Economics & Research Blog
Recovery Indicators Have a Good Month; Are Stocks at All-Time Highs? (Revisited)
The recovery indicators bounced back from their unimpressive levels of last month.
By Dr. Joe Webb
Published: August 5, 2013
The recovery indicators bounced back from their unimpressive levels of last month. Only one of the indicators dropped. The NASDAQ had a good month, up 7.2%. It is now almost 25% above its level at the start of the recession and is still moving higher despite Apple's sluggish stock performance. ISM Manufacturing and Non-manufacturing new orders had a strong rise. (click chart to enlarge)
Last week, the Bureau of Economic Analysis made significant revisions to the calculation of Gross Domestic Product, going all the way back to 1929. This new method is claimed to better recognize the value of intellectual property and R&D spending. Since proprietors' income, a measure of the trends in small business, is part of that calculation, revisions were seen there as well. The BEA revised proprietors' income down by $100 billion at the start of the recession in Q4-2007. This made the rebound of proprietors' income since the start of the recession all the stronger. This is curious, because no other economic data, such as employment as measured in the household survey of the Bureau of Labor Statistics, and surveys by independent organizations such as the National Federation of Independent Business (NFIB), indicate such a significant rise. That aside, the new data indicate that proprietors' income has risen more than 35% since the start of the recession, and is nearly up more than 22% on an inflation-adjusted basis. The chart below shows this data series adjusted using the Consumer Price Index. (click chart to enlarge)
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The stock markets are doing well lately, and it's a good time to see if the various stock indexes are at real all-time highs after adjusting for inflation. The only one that is legitimately so is the Russell 2000, which is mainly smaller stocks (small stocks and small business are not synonymous; to see the requirements to be listed on NASDAQ, visit Investopedia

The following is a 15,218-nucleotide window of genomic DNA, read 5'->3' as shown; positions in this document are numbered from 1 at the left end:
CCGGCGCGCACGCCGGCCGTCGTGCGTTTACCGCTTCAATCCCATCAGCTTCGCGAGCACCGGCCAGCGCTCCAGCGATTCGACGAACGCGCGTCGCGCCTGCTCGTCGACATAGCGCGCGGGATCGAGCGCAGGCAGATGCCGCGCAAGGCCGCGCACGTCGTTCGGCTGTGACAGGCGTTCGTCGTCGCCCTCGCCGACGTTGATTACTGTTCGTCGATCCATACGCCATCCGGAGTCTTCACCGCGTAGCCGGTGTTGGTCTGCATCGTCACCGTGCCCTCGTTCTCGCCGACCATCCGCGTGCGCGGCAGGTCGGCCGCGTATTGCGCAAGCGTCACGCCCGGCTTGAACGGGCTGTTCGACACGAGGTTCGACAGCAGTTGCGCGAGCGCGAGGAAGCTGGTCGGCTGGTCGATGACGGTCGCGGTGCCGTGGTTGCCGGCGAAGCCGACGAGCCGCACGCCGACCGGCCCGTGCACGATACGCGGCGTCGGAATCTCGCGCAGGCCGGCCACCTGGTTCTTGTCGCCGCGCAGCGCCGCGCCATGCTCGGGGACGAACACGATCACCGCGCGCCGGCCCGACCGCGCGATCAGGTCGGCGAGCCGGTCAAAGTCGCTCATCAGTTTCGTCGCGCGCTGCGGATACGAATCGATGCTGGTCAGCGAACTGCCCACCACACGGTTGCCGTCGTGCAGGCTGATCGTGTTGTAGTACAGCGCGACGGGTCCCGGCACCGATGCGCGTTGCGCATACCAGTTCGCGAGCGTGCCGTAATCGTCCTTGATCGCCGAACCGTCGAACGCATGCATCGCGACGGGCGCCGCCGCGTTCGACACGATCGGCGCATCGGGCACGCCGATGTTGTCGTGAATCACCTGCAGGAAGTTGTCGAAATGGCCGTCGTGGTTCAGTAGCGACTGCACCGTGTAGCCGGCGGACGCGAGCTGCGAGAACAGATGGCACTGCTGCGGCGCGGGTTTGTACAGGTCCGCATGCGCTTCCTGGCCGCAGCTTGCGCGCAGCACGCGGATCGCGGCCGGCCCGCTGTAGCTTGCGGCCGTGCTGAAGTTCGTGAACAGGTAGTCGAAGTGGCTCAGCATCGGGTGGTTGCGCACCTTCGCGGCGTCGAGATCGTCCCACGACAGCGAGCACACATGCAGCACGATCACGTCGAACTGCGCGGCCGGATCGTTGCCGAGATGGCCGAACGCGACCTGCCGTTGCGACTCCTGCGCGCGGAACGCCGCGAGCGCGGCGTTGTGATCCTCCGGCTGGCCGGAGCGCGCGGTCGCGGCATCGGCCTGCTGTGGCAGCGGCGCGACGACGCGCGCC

). The NASDAQ is still far from its Internet bubble high. The index bottomed in the Spring of 2009 and is now up more than 2.5x from that time. The S&P 500, which has many financial stocks, is still about -15% below an all-time high. The Dow is likely to break 15,700 soon. Steady investors who dollar-cost averaged (a consistent amount invested every month or quarter) and reinvested their dividends through the declines and the rebounds did well whether the indexes are at new highs or not. (click chart to enlarge)
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The Federal Reserve's purchases of Treasury instruments has now turned to break-even
, and is likely headed to a loss. Guggenheim Partners’ Global Chief Investment Officer Scott Minerd writes:
Although the Fed does not value its portfolio on a mark-to-market basis, the spike in interest rates over the second quarter has already reduced the market value of the Fed’s portfolio by about $192 billion, wiping out the entirety of the past year’s unrealized portfolio gains. Higher rates would continue to reduce the value of liquid assets available for sale, thus eroding the Fed’s capital cushion. Given that the Fed’s capital currently sits at only $55 billion, a continued increase in interest rates could potentially erase the Fed’s capital base. This could impair the Fed's ability to sell assets and protect the purchasing power of the dollar, which in turn could reduce the value of Treasuries and push interest rates even higher.
Note the first line: "...the Fed does not value its portfolio on a mark-to-market basis." One of the reasons for the financial collapse of 2008 was the shift to mark-to-market accounting by financial institutions. Is this another case where a (quasi)government entity is exempt from the regulations that are imposed on others? A similar issue occurs with items such as the Federal debt. It is currently between $16 and $17 trillion
, about the size of annual GDP. Using GAAP accounting standards, like most large companies are required to, the figure is actually about $80 trillion, taking into account future obligations such as pensions.
The Fed is likely to allow the bulk of its portfolio of bonds and obligations it owns to mature and not reinvest in additional securities so as not to create sudden jolts in the market and to make it seem like their losses are smaller. The value of their portfolio will be just as subject to inflation loss as everyone else's as short term interest rates remain below inflation levels.
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